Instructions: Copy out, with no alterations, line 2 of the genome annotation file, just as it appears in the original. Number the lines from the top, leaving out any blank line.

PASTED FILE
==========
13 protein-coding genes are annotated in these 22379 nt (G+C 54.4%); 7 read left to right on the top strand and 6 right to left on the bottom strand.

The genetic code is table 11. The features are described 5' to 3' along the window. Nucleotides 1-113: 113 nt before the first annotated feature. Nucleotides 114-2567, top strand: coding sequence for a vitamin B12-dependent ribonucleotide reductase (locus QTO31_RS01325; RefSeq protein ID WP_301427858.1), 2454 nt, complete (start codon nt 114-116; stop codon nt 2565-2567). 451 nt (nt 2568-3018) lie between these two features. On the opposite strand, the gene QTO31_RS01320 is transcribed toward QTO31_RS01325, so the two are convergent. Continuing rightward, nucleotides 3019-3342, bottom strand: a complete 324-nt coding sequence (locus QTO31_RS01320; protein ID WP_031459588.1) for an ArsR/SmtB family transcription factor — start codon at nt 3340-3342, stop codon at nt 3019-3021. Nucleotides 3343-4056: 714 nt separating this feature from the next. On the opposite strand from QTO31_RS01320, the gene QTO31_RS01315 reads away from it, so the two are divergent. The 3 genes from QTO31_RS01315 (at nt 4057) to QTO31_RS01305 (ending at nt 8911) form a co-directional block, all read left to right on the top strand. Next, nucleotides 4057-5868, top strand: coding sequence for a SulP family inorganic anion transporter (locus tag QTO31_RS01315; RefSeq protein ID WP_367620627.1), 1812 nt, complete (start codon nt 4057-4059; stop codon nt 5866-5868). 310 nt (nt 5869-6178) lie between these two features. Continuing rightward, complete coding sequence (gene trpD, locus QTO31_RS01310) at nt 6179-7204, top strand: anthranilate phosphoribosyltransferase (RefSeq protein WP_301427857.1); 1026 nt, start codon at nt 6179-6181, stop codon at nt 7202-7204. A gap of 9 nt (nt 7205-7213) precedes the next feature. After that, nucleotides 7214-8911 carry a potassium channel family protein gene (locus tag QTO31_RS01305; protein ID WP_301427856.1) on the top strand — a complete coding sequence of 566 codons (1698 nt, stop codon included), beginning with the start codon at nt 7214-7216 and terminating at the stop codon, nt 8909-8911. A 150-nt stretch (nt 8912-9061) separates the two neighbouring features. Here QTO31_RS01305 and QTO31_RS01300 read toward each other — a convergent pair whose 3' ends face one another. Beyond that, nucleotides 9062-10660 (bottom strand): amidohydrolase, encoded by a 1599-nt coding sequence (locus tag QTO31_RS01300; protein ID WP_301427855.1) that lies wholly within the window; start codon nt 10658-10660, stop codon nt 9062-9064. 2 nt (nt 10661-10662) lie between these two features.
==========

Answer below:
The genetic code is table 11. The features are described 5' to 3' along the window. Nucleotides 1-113: 113 nt before the first annotated feature. Nucleotides 114-2567, top strand: coding sequence for a vitamin B12-dependent ribonucleotide reductase (locus QTO31_RS01325; RefSeq protein ID WP_301427858.1), 2454 nt, complete (start codon nt 114-116; stop codon nt 2565-2567). 451 nt (nt 2568-3018) lie between these two features. On the opposite strand, the gene QTO31_RS01320 is transcribed toward QTO31_RS01325, so the two are convergent. Continuing rightward, nucleotides 3019-3342, bottom strand: a complete 324-nt coding sequence (locus QTO31_RS01320; protein ID WP_031459588.1) for an ArsR/SmtB family transcription factor — start codon at nt 3340-3342, stop codon at nt 3019-3021. Nucleotides 3343-4056: 714 nt separating this feature from the next. On the opposite strand from QTO31_RS01320, the gene QTO31_RS01315 reads away from it, so the two are divergent. The 3 genes from QTO31_RS01315 (at nt 4057) to QTO31_RS01305 (ending at nt 8911) form a co-directional block, all read left to right on the top strand. Next, nucleotides 4057-5868, top strand: coding sequence for a SulP family inorganic anion transporter (locus tag QTO31_RS01315; RefSeq protein ID WP_367620627.1), 1812 nt, complete (start codon nt 4057-4059; stop codon nt 5866-5868). 310 nt (nt 5869-6178) lie between these two features. Continuing rightward, complete coding sequence (gene trpD, locus QTO31_RS01310) at nt 6179-7204, top strand: anthranilate phosphoribosyltransferase (RefSeq protein WP_301427857.1); 1026 nt, start codon at nt 6179-6181, stop codon at nt 7202-7204. A gap of 9 nt (nt 7205-7213) precedes the next feature. After that, nucleotides 7214-8911 carry a potassium channel family protein gene (locus tag QTO31_RS01305; protein ID WP_301427856.1) on the top strand — a complete coding sequence of 566 codons (1698 nt, stop codon included), beginning with the start codon at nt 7214-7216 and terminating at the stop codon, nt 8909-8911. A 150-nt stretch (nt 8912-9061) separates the two neighbouring features. Here QTO31_RS01305 and QTO31_RS01300 read toward each other — a convergent pair whose 3' ends face one another. Beyond that, nucleotides 9062-10660 (bottom strand): amidohydrolase, encoded by a 1599-nt coding sequence (locus tag QTO31_RS01300; protein ID WP_301427855.1) that lies wholly within the window; start codon nt 10658-10660, stop codon nt 9062-9064. 2 nt (nt 10661-10662) lie between these two features.